Perhaps the city should have hired its school district's contractor to build city-wide Wi-Fi: The School District of Philadelphia has a 7,000 node network, using Meru's Radio Switches, centrally managed wireless LAN devices. Avaya and HJ Heinz, the network's builders, covered 268 schools, 166,000 students, and 10,000 teachers with the dispersed network. The 802.11a/g nodes handle voice, video streaming, and data.
Xirrus offers free Windows Vista Wi-Fi status tool: The program provides Vista users with a plethora of details about their Wi-Fi environment, and the access point to which they may connect. It's designed to inform users about rogue APs, too. This should be a very nice addition to Vista's already superior control over Wi-Fi networks. Microsoft improved Vista's management of Wi-Fi networks, although there are still awkward bits. Xirrus, a maker of Wi-Fi switches, should earn some nice karma points (and publicity) from this move. (One of the top hits still on Wi-Fi Networking News is an item about a free Windows 2000 WPA client.)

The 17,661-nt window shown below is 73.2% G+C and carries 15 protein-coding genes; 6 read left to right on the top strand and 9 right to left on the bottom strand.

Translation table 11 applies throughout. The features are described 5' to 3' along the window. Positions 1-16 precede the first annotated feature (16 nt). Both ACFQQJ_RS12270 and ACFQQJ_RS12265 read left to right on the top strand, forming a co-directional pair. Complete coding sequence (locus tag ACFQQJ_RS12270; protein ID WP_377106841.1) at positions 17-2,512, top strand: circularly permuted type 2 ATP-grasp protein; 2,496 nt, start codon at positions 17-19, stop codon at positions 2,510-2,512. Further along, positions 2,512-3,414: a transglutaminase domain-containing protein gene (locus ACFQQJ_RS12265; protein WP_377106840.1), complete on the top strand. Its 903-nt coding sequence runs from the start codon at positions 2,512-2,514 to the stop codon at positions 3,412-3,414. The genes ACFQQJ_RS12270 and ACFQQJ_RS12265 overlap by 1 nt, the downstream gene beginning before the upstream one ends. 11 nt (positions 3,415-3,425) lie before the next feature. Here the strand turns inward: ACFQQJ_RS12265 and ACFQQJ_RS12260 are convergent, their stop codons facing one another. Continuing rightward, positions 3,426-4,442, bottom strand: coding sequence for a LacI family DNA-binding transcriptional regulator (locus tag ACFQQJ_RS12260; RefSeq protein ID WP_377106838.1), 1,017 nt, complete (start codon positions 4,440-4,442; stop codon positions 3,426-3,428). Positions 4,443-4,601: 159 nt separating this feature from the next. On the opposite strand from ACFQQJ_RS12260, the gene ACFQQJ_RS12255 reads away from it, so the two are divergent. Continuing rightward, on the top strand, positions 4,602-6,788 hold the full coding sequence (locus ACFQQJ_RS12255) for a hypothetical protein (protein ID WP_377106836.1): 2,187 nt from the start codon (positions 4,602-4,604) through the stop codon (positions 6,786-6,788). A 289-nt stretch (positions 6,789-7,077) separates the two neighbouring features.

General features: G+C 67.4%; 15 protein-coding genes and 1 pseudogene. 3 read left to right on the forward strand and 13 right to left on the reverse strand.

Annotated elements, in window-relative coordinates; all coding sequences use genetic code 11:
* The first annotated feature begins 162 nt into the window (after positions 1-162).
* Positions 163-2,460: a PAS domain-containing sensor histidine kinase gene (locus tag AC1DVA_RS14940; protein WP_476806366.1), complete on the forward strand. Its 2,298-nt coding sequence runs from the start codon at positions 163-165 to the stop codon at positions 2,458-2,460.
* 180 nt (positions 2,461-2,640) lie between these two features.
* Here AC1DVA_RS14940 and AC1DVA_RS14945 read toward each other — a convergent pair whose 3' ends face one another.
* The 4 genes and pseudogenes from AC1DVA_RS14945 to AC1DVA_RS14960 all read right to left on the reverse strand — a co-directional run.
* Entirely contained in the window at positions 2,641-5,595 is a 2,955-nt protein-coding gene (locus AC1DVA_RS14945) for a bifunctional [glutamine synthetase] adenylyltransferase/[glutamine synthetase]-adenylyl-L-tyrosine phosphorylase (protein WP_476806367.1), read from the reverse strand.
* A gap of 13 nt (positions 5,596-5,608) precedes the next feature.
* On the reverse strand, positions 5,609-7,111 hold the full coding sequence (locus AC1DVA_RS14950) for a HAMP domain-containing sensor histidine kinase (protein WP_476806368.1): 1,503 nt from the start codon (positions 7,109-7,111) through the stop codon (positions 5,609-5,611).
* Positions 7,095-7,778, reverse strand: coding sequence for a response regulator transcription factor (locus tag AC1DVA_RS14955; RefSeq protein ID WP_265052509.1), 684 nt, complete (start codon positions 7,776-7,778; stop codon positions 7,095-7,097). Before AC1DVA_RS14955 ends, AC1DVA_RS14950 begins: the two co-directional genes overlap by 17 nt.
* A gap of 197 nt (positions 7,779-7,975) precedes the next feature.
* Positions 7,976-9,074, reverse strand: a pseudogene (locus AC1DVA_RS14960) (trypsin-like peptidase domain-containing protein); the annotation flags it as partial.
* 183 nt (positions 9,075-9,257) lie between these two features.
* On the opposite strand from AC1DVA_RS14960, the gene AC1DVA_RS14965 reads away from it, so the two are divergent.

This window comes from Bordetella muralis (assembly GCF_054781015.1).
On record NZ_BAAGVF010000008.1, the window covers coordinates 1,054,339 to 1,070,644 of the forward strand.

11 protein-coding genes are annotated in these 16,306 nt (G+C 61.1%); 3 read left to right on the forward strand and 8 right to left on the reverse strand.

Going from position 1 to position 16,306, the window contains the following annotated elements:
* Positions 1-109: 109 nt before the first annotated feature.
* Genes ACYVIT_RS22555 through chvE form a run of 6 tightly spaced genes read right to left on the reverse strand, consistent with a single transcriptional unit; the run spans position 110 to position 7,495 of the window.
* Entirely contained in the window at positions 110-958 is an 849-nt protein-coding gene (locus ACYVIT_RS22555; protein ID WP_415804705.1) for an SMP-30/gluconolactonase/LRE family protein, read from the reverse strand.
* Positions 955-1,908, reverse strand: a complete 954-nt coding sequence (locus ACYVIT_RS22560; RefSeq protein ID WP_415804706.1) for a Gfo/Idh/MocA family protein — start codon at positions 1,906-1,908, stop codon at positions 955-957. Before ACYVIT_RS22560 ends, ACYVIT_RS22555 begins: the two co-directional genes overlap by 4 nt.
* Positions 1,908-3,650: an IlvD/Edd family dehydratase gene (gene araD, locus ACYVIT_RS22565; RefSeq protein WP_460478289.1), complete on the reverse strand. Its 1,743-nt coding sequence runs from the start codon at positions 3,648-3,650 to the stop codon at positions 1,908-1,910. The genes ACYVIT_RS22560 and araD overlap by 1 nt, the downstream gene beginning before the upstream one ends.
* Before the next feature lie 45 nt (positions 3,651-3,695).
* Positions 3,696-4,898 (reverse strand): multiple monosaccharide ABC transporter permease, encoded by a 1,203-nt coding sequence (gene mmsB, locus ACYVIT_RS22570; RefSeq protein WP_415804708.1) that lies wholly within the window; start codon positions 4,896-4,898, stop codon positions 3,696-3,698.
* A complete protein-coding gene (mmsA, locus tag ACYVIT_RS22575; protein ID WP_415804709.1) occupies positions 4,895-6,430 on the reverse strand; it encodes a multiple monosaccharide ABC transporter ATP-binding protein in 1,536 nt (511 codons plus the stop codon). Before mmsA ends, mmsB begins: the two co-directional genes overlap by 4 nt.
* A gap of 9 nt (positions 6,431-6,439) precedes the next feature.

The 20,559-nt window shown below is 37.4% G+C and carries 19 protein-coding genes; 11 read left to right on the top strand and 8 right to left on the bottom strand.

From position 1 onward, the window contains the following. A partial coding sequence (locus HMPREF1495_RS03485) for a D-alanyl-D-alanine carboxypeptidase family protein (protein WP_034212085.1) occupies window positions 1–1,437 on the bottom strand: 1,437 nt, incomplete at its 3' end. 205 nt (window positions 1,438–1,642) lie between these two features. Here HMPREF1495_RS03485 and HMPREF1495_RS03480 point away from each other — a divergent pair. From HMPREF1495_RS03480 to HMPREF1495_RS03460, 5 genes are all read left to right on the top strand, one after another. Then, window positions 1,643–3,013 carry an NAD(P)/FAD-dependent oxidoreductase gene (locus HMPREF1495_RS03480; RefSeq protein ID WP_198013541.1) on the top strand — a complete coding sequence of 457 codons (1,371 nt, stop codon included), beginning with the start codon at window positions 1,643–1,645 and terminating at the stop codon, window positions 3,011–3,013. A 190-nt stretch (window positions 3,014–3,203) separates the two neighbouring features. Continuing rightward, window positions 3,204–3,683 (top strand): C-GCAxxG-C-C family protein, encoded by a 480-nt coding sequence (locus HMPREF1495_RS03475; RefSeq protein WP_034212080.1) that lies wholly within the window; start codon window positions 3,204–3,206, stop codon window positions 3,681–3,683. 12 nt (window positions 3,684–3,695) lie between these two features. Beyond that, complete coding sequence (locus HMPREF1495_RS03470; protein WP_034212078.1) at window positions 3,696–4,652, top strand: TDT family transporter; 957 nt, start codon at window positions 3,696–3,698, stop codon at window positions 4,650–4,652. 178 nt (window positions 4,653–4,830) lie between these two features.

AnchorFree launches ad network for free access: AnchorFree joins the gang of providers of free-via-ads Wi-Fi service. MetroFi is the best known of these players, although they shows ads from multiple sources (as I understand it) including JiWire, a company that I've worked for and provided advice for in the past. The size of the ad-supported Wi-Fi market is rather murky: are millions or tens of millions being spent per year? AnchorFree is focusing on hotspots; MetroFi on cities, although the news that came out of Portland a few weeks ago indicate MetroFi is still sorting out how to raise capital or produce revenue for its continuing network development in that city.
Wi-Fi Alliance releases voice over Wi-Fi white paper: The group that certifies devices as Wi-Fi compliant is offering details on best practices for providing voice over Wi-Fi. It will offer a new certification for Wi-Fi devices with voice applications in the first half of 2008.